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Flu vaccine FAQs

When am I most at risk from flu?

Flu circulates every winter and generally peaks in December and January. This means many people get ill around the same time.

But it's impossible to predict how many cases of flu there will be each year or exactly when it'll peak.

Does everyone need a flu vaccine?

No, just people who are at particular risk of problems if they catch flu.

Ask a GP about having an NHS flu vaccination if:

  • you're aged 65 or over
  • you're pregnant
  • you have a serious medical condition
  • you live in a residential or nursing home
  • you're the main carer for an elderly or disabled person whose welfare may be at risk if you fall ill
  • your child is in an at-risk group and is aged 6 months or over

Some pharmacies also offer free NHS flu vaccination to adults and social care workers in the categories listed above. They do not offer this service for children. 

You should also have the flu vaccination if you're a healthcare or social care worker directly involved in patient care.

You may also be able to have the flu vaccine at your GP surgery or a local pharmacy offering the service if you're a frontline health or social care worker employed by a:

  • registered residential care or nursing home
  • registered homecare organisation
  • hospice

Find out more about who should have the flu vaccine

Why are certain groups targeted for the flu vaccine?

Complications such as bronchitis and pneumonia are more common in people with other conditions, especially if they're also older.

In long-stay residential homes, vaccination helps prevent the rapid spread of flu among residents.

Is my child entitled to the flu vaccine?

Children eligible for the free nasal spray flu vaccine include:

  • children aged 2 and 3 on 31 August 2019
  • children in primary school
  • children with a health condition that puts them at greater risk from flu

How long will the flu vaccine protect me for?

The flu vaccine will provide protection for you for the upcoming flu season. People eligible for flu vaccination should have the vaccine each year.

What type of flu vaccine will I be offered?

There are several types of flu vaccine.

You'll be offered 1 that's most effective for you, depending on your age:

  • children aged 2 to 17 in an eligible group are offered a live attenuated quadrivalent vaccine (LAIV), given as a nasal spray
  • adults aged 18 to 64 who are either pregnant, at increased risk from flu because of a long-term health condition, or a frontline health or social care worker are offered a quadrivalent injected vaccine – the vaccine offered will have been grown either in eggs or cells (QIVe or QIVc), both of which are considered to be equally effective
  • adults aged 65 and over will be offered either an adjuvanted trivalent injected vaccine grown in eggs (aTIV) or a cell-grown quadrivalent injected vaccine (QIVc) – both vaccines are considered to be equally effective

If your child is aged between 6 months and 2 years old and is in a high-risk group for flu, they'll be offered an injected flu vaccine as the nasal spray is not licensed for children under 2.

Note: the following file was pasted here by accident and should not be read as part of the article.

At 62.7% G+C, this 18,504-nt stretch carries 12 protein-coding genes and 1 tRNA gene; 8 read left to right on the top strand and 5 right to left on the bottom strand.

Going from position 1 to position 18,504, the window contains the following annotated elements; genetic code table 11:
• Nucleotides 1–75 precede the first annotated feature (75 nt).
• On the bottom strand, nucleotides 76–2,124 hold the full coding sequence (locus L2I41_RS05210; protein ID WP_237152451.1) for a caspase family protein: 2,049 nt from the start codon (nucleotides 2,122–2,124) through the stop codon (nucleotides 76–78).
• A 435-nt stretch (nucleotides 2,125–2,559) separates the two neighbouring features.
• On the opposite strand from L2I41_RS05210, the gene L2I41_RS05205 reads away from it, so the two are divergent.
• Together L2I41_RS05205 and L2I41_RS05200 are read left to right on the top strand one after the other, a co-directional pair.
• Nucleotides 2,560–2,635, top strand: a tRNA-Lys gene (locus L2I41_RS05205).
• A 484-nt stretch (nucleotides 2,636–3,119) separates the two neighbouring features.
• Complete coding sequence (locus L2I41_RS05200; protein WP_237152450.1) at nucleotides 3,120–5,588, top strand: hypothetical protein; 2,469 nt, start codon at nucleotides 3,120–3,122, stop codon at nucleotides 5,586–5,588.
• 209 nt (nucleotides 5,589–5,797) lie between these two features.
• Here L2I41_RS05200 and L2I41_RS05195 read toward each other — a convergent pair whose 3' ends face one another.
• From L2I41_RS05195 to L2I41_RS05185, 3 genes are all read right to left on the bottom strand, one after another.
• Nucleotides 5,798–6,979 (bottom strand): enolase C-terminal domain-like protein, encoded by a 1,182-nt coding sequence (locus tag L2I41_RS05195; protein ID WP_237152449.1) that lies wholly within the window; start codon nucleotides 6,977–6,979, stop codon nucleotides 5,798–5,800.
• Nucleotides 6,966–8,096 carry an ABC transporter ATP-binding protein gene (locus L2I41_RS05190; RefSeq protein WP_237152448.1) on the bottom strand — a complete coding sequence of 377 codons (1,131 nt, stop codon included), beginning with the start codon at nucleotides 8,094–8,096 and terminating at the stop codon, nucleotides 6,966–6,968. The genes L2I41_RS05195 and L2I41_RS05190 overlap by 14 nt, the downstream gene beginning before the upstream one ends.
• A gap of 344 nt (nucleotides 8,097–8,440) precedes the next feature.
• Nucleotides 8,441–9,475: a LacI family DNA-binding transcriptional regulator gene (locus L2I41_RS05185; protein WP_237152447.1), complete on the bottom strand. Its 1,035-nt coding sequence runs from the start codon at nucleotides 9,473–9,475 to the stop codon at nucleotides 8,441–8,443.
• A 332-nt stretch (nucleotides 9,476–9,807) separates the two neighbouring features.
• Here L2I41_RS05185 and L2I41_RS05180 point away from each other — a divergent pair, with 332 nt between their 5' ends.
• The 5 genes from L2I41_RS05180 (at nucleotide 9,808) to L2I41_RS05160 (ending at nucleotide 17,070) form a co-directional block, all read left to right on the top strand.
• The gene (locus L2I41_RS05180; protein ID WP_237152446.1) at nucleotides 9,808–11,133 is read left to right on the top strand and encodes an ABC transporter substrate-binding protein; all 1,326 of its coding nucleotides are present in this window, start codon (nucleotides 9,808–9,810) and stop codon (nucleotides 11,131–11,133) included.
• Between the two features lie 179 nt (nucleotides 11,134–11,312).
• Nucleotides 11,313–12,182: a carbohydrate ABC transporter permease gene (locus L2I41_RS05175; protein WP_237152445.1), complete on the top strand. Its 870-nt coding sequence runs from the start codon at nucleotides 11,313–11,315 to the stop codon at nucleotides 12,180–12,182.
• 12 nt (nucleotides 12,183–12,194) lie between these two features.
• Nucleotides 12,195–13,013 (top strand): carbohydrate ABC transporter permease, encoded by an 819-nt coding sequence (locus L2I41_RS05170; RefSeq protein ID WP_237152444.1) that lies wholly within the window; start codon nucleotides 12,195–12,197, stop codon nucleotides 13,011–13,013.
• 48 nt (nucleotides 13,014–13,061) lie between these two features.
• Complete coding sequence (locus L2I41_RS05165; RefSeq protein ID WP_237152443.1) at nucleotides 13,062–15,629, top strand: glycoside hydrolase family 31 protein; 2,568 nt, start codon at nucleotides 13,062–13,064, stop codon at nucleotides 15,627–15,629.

Can I have the flu vaccine while I'm taking antibiotics?

Yes, it's fine to have the flu vaccine while you're taking a course of antibiotics, provided you're not ill with a high temperature.

How long does the flu vaccine take to become effective?

It takes between 10 and 14 days for your immune system to respond fully after you have had the flu vaccine.

If I had the flu vaccine last year, do I need it again now?

Yes. The viruses that cause flu can change every year, which means the flu (and the vaccine) this winter may be different from last winter.

Can the flu vaccine cause flu?

No. The vaccine does not contain any live viruses, so it cannot cause flu.

You may get a slight temperature and aching muscles for a couple of days afterwards, and your arm may feel a bit sore where you had the injection.

Other reactions are rare, and flu vaccines have a good safety record.

For children, the nasal spray vaccine cannot cause flu because the viruses in it have been weakened to prevent this happening.

When is the best time to get my flu vaccine?

The best time to have a flu vaccine is in the autumn, from the beginning of October to the end of November.

If you have missed this time, you can have the flu vaccine later in the winter, although it's best to get it earlier.

Is there anyone who cannot have a flu vaccine?

Yes. You should not have the flu vaccine if you have ever had an allergic reaction to a flu vaccine or 1 of its ingredients. This happens very rarely.

You also need to take precautions if you have an egg allergy.

Find out who should not have the flu vaccine

Can I get the flu vaccine privately?

Adults who are not eligible for a flu vaccine on the NHS can pay for a flu vaccination privately.

The flu vaccine may be available from pharmacies or in supermarkets.

It's provided on a private patient basis and you have to pay. The vaccine costs up to £20.

Why is it recommended that healthcare workers are vaccinated?

Vaccination prevents healthcare workers passing flu on to, or getting flu from, their patients.

It also helps the NHS to keep running effectively during a flu outbreak, when GPs and hospital services are particularly busy.

Can I have a flu vaccine if I'm breastfeeding?

Yes. The vaccine poses no risk to a breastfeeding mother or her baby, or to pregnant women.

Is it OK to have the flu vaccine during pregnancy?

Yes. In fact it's important to get the flu vaccine if you're pregnant.

It's safe to have at any stage of pregnancy, including in the first trimester and right up to the expected due date.

It helps protect the mother-to-be and her newborn baby from catching flu.

Find out more about the flu vaccine in pregnancy

Page last reviewed: 11 July 2019
Next review due: 11 July 2022